Which birth control pill is right for me chart?

When it comes to birth control, there are so many options out there that it can be difficult to know where to start. Thankfully, with the era of technology and smart gadgets, you can easily find just about anything online including a comprehensive chart of all available birth control pills. This article will provide you with all the information you need to learn how to read this chart and which one is right for you!

Understanding The Birth Control Chart

The birth control pill comparison charts offer an overview of what each type of contraceptive method contains in terms of hormones included or not included (in case they’re hormone-free), efficacy rate, side effect(s) as well as other factors women may consider before choosing an option.

Anatomy of the Chart

A typical chart includes columns such as:

  • Name: The name given by the Manufacturer
  • Hormones Composition: The active ingredients along with their dosage levels.
  • Type: It can either be Progestin-only (POP)/ combination/progestin/estrogen-delivered in different amounts depending on whether it’s low/regular/high dose formulations.
  • Brand name & price from popular distributors/pharmacies
  • Dosage Strengths – Options listed per day/month
  • Features and additional benefits/side-effects like bleeding irregularities/breast tenderness/cramps.

What’s missing here?

There could have been a column labeled ‘Availability’ since few contraceptives aren’t sold everywhere; However above general categories should help guide most women in making an informed decision.

How Do I Choose From These Options?

It depends! Every woman has unique body chemistry which influences how her hormonal balance shifts at any point during her menstrual cycle. Furthermore, we all want something different when considering contraceptives(e.g., length between periods or alters risk for certain cancers).. if only there was some magical way… oh wait, there’s a chart for that!

The Ideal Chart for Me

Here is an ideal birth control pill chart to help make that decision-making process less daunting:

Pill Name Hormones Composition Price From Popular Distributors Dosage Strengths Features & Side-Effects
Lybrel None / /
Mircette –20 mcg EE & desogestrel $33/month –0.15/0.2 mg /Early periods, headaches
Yasmin –30mcg EE&drospirenone $50-$100/3 month supply /low acne potential
=Aviane = Freya=Hailey –20 mcg EEM or ←→levonorgestrel $35-$60/3 months

Of course, this table is just a starting point – it’s by no means comprehensive nor definitive as far all the types ~~we mean birth controls are concerned.‽~~(a rhetorical question mark but like better!) That being said, if you’re looking beyond pills and want other options check out these bad boys down below.

Beyond Pills: Other Birth Control Options

If you’re not interested in taking birth control pills (or any hormones) daily then fret not! Here are some alternative contraceptive methods:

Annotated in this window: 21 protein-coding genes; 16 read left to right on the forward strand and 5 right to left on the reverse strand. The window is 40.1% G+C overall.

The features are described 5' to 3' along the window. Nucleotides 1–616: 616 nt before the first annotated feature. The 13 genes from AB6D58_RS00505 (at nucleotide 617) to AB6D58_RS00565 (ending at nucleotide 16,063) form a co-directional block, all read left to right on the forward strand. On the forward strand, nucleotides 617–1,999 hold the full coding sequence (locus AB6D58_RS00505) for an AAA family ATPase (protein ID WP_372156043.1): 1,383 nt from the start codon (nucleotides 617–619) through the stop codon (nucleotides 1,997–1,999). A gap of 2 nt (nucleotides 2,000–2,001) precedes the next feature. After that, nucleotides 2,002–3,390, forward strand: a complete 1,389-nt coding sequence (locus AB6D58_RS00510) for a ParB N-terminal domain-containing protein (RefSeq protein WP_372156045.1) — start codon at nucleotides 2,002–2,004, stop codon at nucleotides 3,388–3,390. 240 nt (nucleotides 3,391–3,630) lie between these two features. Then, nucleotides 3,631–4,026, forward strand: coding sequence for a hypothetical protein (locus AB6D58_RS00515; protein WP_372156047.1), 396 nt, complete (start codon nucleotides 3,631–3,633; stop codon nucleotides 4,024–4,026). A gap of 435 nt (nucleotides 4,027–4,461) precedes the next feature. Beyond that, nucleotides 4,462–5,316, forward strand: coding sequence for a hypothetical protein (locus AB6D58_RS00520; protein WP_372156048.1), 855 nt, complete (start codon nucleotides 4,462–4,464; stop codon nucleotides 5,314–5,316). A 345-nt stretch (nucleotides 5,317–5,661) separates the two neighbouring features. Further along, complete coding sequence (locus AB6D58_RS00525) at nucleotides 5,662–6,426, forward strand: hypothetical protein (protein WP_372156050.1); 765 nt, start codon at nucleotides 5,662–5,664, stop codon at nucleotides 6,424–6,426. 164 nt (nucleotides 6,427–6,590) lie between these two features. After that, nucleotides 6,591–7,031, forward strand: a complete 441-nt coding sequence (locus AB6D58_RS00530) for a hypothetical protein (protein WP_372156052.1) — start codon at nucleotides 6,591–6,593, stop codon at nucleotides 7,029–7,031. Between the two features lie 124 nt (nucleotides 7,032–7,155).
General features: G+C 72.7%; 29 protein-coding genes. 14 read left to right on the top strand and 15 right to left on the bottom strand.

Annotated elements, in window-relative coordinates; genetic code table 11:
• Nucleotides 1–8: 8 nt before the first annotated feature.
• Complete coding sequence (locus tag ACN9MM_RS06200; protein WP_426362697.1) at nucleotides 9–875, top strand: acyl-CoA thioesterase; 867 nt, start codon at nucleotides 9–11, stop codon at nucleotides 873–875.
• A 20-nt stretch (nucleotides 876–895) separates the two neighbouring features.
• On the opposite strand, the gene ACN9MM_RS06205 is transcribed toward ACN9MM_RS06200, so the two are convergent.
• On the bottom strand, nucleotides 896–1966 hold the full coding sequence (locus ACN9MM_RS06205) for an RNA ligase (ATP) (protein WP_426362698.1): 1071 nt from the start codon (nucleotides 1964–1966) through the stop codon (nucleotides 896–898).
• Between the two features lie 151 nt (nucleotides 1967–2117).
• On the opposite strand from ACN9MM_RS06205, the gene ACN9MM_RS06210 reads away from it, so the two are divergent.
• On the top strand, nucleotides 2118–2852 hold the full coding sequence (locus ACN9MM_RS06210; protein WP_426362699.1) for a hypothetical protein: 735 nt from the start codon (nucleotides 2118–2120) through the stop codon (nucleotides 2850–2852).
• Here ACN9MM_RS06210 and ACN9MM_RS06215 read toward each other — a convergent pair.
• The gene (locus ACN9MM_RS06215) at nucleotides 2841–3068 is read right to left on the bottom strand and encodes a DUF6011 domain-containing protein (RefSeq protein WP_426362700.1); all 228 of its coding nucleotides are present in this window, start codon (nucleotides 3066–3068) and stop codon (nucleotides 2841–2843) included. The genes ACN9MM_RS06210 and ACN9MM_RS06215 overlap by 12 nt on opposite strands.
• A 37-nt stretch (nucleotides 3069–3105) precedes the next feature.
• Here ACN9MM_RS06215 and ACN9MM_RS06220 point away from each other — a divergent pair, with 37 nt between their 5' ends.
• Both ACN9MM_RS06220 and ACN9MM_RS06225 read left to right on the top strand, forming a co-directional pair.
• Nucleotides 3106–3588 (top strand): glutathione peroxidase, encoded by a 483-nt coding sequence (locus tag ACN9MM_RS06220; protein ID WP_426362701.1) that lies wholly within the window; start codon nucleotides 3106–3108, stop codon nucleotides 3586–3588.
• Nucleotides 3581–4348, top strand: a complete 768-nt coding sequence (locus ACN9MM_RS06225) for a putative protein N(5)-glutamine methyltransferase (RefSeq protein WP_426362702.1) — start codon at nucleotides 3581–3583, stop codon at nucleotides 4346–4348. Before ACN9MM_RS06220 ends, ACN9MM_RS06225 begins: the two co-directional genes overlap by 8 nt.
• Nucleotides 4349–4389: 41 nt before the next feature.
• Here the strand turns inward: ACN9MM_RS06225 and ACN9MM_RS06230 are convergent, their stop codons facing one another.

Intrauterine Device(IUD)

The IUD is an ideal option if you want something low-maintenance and would prefer minimal fussing with inserting/removing every so often which could range anywhere from days to infrequent years depending on which type inserted). There are two types of IUD; hormonal (such as Mirena) and copper-based(such as Paragard). Due to its location within the body at all times except for intercourse, women who have given birth may find insertion easier than other women.

Implant

This is also a hassle-free option but it lasts longer than an IUD. The implant utilizes the same hormones as many traditional pill options so despite its placement beneath skin (usually upper arm) at least close to where arterioles are more shallow; expect similar side-effects like with oral contraceptives). Most commonly used brand of contraceptive implants is Nexplanon and average use spans up to 3 years which makes it great when you don’t plan having children in that span or distant future.

Condom/Barrier Methods / Diaphragm & Cervical Caps

These methods protect against pregnancy and sexually transmitted infections. They’re non-hormonal thus ideal if someone experiences side effects from hormonal-based products like those listed above.

Conclusion

Ultimately, the decision on your choice of contraception should be based on your individual preferences since what works for one person might not work for another. Remember there are plenty of available resources here online which can help guide you through any concerns or queries about whichever method(s) you chose whether pills,IUDs,implants,and/or condoms/barrier-types!

So take this chart… armed >with newfound knowledge< rock that magical barrier against unplanned pregnancies!✨🌟💥 ★ (emoji explosion)

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